Copper mines in Zambia - Straight through Africa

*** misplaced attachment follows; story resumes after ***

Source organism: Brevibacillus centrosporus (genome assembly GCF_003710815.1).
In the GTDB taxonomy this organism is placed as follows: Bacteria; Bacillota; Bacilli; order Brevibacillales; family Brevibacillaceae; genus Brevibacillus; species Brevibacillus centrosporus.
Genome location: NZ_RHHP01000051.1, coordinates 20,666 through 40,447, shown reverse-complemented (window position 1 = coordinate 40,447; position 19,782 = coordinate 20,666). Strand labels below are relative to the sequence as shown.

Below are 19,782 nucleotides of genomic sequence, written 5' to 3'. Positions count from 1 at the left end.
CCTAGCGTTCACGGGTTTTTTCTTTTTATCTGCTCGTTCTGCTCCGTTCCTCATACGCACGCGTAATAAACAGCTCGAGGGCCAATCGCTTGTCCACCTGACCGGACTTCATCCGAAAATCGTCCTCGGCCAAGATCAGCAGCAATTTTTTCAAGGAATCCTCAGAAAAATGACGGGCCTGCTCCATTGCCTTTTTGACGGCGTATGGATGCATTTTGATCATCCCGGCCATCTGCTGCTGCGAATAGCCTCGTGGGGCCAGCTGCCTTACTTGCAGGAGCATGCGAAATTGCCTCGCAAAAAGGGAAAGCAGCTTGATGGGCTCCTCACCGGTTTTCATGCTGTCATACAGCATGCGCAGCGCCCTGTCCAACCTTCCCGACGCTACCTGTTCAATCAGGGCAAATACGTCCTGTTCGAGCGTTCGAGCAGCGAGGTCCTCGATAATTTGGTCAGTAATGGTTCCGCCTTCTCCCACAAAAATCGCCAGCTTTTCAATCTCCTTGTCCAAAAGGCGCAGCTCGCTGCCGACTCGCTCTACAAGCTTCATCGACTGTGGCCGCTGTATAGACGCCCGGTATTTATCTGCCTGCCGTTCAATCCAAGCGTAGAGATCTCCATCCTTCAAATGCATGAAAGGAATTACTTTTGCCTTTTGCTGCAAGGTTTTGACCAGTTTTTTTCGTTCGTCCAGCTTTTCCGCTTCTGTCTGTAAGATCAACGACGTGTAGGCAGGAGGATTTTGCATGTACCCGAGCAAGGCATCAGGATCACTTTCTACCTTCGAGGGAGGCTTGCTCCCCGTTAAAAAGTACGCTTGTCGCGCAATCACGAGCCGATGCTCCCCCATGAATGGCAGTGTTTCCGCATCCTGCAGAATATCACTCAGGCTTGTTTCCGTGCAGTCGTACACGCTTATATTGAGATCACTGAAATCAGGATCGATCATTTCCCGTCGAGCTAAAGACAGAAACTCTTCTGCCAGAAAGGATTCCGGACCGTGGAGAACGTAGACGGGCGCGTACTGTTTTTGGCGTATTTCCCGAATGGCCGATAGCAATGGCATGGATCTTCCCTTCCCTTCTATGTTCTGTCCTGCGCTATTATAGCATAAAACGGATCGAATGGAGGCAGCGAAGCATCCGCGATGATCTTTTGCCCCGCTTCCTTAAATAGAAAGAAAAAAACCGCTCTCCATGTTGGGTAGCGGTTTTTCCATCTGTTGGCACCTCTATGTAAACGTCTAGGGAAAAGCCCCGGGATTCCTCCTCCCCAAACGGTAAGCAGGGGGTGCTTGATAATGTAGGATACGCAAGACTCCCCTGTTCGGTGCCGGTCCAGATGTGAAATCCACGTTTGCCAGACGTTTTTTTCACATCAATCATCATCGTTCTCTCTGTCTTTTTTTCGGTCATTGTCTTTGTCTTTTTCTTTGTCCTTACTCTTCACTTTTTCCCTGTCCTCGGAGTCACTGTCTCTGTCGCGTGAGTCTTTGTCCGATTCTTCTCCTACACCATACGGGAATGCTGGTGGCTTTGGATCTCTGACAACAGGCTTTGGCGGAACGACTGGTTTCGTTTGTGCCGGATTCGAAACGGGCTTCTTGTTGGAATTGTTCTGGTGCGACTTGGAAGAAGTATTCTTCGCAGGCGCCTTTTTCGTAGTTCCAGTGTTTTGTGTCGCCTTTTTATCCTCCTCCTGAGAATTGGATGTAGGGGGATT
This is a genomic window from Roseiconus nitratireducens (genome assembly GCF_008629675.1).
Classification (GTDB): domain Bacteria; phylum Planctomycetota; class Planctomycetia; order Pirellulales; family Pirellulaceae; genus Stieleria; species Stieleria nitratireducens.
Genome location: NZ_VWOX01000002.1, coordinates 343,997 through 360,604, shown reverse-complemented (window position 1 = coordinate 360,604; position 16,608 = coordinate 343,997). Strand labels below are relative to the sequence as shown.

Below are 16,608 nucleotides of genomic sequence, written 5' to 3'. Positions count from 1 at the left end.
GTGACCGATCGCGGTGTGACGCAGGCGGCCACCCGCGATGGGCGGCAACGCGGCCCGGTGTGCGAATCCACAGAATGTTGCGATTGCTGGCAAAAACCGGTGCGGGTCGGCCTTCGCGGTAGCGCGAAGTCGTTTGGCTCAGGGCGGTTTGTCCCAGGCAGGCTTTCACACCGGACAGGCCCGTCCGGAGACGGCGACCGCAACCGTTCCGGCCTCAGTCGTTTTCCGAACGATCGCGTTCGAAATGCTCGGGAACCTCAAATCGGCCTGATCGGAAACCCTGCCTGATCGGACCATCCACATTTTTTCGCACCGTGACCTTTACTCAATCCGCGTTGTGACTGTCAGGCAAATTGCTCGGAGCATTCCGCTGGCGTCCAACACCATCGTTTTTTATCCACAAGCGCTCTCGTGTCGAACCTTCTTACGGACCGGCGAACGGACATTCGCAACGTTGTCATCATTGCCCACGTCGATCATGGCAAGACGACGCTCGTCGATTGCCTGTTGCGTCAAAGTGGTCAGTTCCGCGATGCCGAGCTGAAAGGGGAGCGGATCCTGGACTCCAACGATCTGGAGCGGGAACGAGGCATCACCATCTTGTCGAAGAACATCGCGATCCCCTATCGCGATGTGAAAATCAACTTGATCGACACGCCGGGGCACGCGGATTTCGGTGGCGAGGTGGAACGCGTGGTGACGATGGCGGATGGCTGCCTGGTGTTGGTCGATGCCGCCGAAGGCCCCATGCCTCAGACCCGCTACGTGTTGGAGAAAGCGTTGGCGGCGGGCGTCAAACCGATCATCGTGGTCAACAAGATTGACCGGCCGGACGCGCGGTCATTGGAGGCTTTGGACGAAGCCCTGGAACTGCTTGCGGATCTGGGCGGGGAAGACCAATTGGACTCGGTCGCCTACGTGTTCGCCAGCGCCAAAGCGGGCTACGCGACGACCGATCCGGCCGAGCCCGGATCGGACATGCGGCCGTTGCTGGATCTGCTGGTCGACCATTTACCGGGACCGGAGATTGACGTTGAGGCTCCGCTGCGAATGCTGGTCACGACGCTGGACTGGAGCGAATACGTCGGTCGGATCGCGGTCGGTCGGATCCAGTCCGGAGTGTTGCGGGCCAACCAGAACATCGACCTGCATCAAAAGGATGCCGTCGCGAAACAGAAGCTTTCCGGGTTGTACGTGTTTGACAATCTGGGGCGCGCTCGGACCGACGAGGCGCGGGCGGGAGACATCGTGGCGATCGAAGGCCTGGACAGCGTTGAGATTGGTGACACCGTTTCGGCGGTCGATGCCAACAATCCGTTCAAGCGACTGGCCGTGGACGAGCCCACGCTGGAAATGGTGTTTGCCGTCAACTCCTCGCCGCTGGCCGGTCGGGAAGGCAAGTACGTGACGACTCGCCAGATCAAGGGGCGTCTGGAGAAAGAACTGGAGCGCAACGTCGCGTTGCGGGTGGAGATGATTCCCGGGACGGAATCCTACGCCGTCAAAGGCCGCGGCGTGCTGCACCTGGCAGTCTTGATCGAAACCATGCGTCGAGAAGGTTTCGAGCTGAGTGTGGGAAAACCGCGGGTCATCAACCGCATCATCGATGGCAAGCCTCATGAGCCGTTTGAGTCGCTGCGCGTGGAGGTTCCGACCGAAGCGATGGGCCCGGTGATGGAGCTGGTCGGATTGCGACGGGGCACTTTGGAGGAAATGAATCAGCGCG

Trade is better than aid for Africa. They say. In a journey through copper thieves and mine barons in the north of Zambia, Bram Vermeulen investigates the truth behind that slogan. From a distance they look like ants, the hundreds of men digging holes in the rubble slopes of an old copper mine in Zambia. They are looking for copper ore in the walls of the enormous pit, without wearing helmets and without reinforcing the walls of their caves. Life-threatening, of course. But they find enough to live on. Is it legal, Bram asks. They laugh about it. No of course not. But the Chinese buyer does not really ask where they get their ore from. You just have to leave when the guards of the mine come. How different is it in a huge copper mine in full operation. Huge machines drive off and on. Sirens sound regularly, followed by explosions. Here, 300,000 tons of stone are moved every day, and the copper ore from it yields a profit of hundreds of millions of dollars a year. But it is a foreign company that raises that money. And if the productivity gets too low after about twenty years, the investors will move on. From the air it is easy to see how far-reaching it all is. The mine takes big chores out of the country and turns huge plains into a kind of lunar landscape. But other changes are also visible. Houses, schools, a golf course. Prosperity, therefore, emphasizes a mine boss. Seven years ago this was still a dull provincial town, and now look! A little further on the big changes are about to begin. There is a giant copper mine here, and for that an area of no less than four hundred square kilometers is expropriated. The new owners promise economic prosperity. Did not a city like Johannesburg also start out as a simple mine? Naturally, people living in the area can not stay. They have worked the land for generations, but they can not show ownership documents. They have not been asked anything. They do get compensation for their houses, chickens and fruit trees, but not for the ground. "Everything under the ground is state property," says a representative of the mining company, "and that is what the state can rent out to us." Residents who do not want to leave are squatters who violate the law from that moment on. Even though they were born and lived there all their lives. Those former residents are moved to neat new houses outside the area. With toilet, and bigger than the previous house, but without land to grow food. Some of them seem satisfied with that. Most do not. 'In Africa, land has sentimental value. You are no one without land, 'says one of them. "So you're destroying these people. They will not pass on anything to the next generation. "